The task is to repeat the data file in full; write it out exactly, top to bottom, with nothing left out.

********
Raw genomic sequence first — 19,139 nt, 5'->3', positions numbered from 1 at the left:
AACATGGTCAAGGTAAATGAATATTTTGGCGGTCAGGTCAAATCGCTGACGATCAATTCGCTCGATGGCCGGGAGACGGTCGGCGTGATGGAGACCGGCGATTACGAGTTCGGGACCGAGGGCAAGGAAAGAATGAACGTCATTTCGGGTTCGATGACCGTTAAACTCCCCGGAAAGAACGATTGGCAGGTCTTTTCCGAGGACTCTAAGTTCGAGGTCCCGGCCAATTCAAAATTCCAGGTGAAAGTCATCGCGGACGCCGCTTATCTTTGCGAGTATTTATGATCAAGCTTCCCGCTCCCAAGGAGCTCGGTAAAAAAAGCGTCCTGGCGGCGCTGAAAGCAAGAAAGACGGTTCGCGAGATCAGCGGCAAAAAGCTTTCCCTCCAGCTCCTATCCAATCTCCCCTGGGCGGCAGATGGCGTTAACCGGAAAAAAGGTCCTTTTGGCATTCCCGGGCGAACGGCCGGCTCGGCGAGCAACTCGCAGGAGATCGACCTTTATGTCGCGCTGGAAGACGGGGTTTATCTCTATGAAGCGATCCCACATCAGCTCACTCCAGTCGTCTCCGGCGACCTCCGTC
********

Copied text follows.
Raw genomic sequence first — 19,139 nt, 5'->3', positions numbered from 1 at the left:
AACATGGTCAAGGTAAATGAATATTTTGGCGGTCAGGTCAAATCGCTGACGATCAATTCGCTCGATGGCCGGGAGACGGTCGGCGTGATGGAGACCGGCGATTACGAGTTCGGGACCGAGGGCAAGGAAAGAATGAACGTCATTTCGGGTTCGATGACCGTTAAACTCCCCGGAAAGAACGATTGGCAGGTCTTTTCCGAGGACTCTAAGTTCGAGGTCCCGGCCAATTCAAAATTCCAGGTGAAAGTCATCGCGGACGCCGCTTATCTTTGCGAGTATTTATGATCAAGCTTCCCGCTCCCAAGGAGCTCGGTAAAAAAAGCGTCCTGGCGGCGCTGAAAGCAAGAAAGACGGTTCGCGAGATCAGCGGCAAAAAGCTTTCCCTCCAGCTCCTATCCAATCTCCCCTGGGCGGCAGATGGCGTTAACCGGAAAAAAGGTCCTTTTGGCATTCCCGGGCGAACGGCCGGCTCGGCGAGCAACTCGCAGGAGATCGACCTTTATGTCGCGCTGGAAGACGGGGTTTATCTCTATGAAGCGATCCCACATCAGCTCACTCCAGTCGTCTCCGGCGACCTCCGTC